On Wednesday, House Bill 2007, a bill that would ban gender-affirming care for transgender youth in West Virginia, passed the state Senate judiciary and advanced to the Senate floor.
Transgender advocates anticipate that a vote could be held as soon as tonight in the Republican-controlled Senate, and are packing the West Virginia state capitol to protest the legislative attacks on the state’s LGBTQ community.
“It’s time to show our lawmakers that the LGBTQ+ community of WV will not tolerate these attacks on our rights and freedoms,” trans Appalachian organizer Ash Orr, co-founder of the West Virginia Transgender Coalition, said on Twitter. “We will continue to organize, to care for one another, and to fight the good fight.”
In February, HB 2007 was approved by the West Virginia House of Delegates in an 84 to 10 vote. The advancement of the bill was condemned by the Human Rights Campaign (HRC), the American Civil Liberties Union of West Virginia, and Fairness West Virginia.
After the passage of HB 2007, a sitting member of the West Virginia Legislature, Republican Delegate Ty Nestor, verbally attacked an investigative reporter who works at ACLU-WV, calling him homophobic slurs over the phone. Delegate Nestor was one of 65 representatives who voted for HB 2007.
“This law is one of many dangerous efforts far right political extremists and national anti-LGBTQ+ organizations have launched in West Virginia and across the country against transgender youth and their families…these bans directly place the health, safety and wellbeing of transgender youth in West Virginia at risk,” the HRC said in a press release.
In West Virginia alone, conservative lawmakers are advancing more than 10 anti-trans bills, including laws that would bar minors from attending drag shows and criminalize drag performers if a minor is present, ban Medicaid from covering gender-affirming surgeries for trans children and adults, and prohibit punishment for teachers who consciously misgender students.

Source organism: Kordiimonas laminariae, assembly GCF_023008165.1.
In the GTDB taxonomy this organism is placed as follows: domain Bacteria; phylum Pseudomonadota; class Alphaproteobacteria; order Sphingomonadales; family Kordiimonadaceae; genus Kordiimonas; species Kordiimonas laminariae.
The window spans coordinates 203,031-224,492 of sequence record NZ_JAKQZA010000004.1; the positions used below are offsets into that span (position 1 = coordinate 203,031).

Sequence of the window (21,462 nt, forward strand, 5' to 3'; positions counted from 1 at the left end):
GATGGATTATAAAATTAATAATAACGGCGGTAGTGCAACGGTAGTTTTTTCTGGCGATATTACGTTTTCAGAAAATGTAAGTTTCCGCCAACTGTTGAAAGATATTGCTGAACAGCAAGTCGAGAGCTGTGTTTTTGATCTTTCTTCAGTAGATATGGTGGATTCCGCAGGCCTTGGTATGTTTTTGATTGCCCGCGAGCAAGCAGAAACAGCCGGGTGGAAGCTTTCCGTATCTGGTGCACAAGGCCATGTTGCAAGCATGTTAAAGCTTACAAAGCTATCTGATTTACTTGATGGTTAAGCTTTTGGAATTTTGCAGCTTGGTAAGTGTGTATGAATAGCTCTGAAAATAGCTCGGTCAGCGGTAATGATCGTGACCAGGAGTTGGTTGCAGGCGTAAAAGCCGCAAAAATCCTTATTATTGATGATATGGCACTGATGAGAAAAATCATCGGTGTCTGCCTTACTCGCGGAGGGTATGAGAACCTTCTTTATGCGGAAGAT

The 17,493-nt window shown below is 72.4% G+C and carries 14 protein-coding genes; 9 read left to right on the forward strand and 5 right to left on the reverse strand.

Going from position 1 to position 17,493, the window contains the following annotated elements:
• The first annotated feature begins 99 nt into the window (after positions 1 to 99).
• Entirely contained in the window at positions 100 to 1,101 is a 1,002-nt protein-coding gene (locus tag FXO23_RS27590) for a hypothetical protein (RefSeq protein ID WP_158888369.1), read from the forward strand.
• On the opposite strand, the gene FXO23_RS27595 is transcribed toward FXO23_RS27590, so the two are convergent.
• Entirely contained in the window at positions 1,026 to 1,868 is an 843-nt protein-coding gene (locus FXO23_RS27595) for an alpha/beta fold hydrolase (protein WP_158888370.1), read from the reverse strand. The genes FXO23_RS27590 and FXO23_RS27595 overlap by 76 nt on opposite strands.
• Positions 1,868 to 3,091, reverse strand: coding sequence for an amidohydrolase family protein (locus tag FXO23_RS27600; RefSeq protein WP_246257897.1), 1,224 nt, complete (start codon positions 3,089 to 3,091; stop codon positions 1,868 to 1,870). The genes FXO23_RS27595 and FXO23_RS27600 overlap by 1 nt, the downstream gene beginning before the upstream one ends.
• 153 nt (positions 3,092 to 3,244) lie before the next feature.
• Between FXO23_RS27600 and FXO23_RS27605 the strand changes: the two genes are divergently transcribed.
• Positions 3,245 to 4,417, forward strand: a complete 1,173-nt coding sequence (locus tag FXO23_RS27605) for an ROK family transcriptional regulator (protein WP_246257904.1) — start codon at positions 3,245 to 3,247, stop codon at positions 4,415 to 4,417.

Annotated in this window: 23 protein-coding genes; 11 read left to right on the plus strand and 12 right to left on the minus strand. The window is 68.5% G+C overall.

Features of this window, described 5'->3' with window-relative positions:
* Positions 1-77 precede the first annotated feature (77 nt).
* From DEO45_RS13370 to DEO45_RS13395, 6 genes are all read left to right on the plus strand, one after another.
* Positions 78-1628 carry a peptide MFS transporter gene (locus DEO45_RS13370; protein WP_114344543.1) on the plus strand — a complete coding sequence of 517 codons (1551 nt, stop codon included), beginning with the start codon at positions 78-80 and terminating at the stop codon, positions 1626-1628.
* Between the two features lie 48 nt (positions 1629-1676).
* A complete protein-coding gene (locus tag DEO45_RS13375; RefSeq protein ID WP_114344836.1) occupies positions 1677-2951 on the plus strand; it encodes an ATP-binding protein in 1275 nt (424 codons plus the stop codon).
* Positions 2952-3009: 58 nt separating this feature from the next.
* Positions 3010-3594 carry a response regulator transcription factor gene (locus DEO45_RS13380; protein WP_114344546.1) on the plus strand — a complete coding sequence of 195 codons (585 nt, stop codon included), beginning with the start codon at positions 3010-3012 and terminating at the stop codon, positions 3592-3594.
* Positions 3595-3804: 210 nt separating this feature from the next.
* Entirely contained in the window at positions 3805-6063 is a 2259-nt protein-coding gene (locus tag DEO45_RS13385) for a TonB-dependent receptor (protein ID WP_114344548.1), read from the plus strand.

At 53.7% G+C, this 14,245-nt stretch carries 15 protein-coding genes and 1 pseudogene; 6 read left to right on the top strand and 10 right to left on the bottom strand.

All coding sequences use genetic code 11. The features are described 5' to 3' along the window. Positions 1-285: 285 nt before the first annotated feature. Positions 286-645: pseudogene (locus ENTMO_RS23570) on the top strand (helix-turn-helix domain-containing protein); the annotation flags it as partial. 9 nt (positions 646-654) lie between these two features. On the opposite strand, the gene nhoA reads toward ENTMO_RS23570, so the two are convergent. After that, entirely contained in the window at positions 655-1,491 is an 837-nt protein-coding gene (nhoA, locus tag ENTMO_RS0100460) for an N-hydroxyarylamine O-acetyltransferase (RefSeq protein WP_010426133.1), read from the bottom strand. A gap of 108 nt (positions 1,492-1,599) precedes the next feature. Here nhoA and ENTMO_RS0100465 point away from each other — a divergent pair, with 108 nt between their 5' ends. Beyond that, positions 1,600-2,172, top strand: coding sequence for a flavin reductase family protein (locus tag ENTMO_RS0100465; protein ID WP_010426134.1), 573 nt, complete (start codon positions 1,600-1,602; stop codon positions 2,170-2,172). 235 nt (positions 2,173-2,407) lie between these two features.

Despite Republicans alleging — contrary to the professional opinions of medical experts — that they are acting in the best interests of West Virginian youth, the state Senate recently rejected a bill that would have prohibited child marriage in the state. West Virginia currently has the highest rate of child marriages in the country, with over 3,600 marriages occurring since 2000.
“Nothing says ‘I care about the well-being of children’ like *checks notes* killing a bill to end child marriage and passing a bill to ban access to lifesaving health care for trans kids,” Renee Alves of the West Virginia Center on Budget and Policy wrote in response to the rejected bill. “My heart hurts for WV children today. Each legislative session feels crueler than the last.”
In 2017, UCLA researchers estimated that West Virginia had the highest percentage of trans youth in the country. Over 700 children could potentially be affected by a state ban on gender-affirming care if it is passed by the Senate.
“[Gender-affirming care] is medically necessary, lifesaving care, and House Bill 2007 will kill trans youth,” said Isabella Cortez, gender policy manager with Fairness West Virginia.
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